Articles

Spanakopita

Ask an Italian if spanakopita is Italian or Greek, and you might be treated to a long anecdote about the Roman empire and why the dish is, in fact, Italian. The rest of us will probably just agree that spanakopita, like its name, is Greek. Regardless, we recently made some slight modifications to an ancient family recipe, which, Greek or Italian, was pretty awesome.

Cue less than stellar picture and recipe below.

spanakopita

I swear to god the filo was golden. Anyway! Give it a shot, it is good:


  • 1 cup finely chopped onion

  • 2 cloves of garlic, minced

  • 1/4 cup butter

  • 5 packages (10 ounces each) frozen chopped spinach, thawed and drained

  • 1 1/2 cups whole milk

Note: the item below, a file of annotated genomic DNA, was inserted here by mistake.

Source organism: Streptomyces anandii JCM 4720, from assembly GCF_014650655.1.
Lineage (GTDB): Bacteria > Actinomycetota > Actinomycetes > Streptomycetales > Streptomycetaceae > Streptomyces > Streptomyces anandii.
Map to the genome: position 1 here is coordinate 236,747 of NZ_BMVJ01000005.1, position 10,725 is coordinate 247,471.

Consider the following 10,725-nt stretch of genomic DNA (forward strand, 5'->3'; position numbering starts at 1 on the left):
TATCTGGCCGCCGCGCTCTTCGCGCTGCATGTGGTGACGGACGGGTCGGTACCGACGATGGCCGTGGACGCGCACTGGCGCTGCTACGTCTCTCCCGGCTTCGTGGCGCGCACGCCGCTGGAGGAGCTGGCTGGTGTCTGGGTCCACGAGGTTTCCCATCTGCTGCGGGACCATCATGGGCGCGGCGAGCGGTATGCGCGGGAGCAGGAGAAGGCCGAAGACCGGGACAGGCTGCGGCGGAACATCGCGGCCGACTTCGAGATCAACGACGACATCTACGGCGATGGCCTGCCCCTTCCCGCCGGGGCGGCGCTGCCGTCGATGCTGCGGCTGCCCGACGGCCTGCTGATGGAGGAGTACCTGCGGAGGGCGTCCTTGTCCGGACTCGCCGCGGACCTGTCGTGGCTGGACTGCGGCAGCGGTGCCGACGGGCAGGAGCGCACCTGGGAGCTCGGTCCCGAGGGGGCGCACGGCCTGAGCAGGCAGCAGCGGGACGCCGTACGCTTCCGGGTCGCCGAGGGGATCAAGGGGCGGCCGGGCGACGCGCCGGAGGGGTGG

• 1/2 cup grated Parmesan Cheese

  • 1/2 cup feta

  • 1/2 cup ricotta cheese

  • 1/2 cup bread crumbs

  • 1 teaspoon marjoram, minced

  • 1 teaspoon dill, minced

  • 1 teaspoon salt

  • 1 teaspoon pepper

  • 1/4 cup grated Parmesan cheese

  • 1 package filo, thawed


Heat oven to 350 degrees. Saute onion and garlic in butter just until tender. Combine all ingredients, except 1/4 cup grated Parmesan cheese and filo. Turn mixture into greased 2-quart baking dish. Sprinkle top with reserved cheese. Top with 6 sheets filo. Spread olive oil or butter between each sheet. Bake 60 minutes.

Makes 12 servings.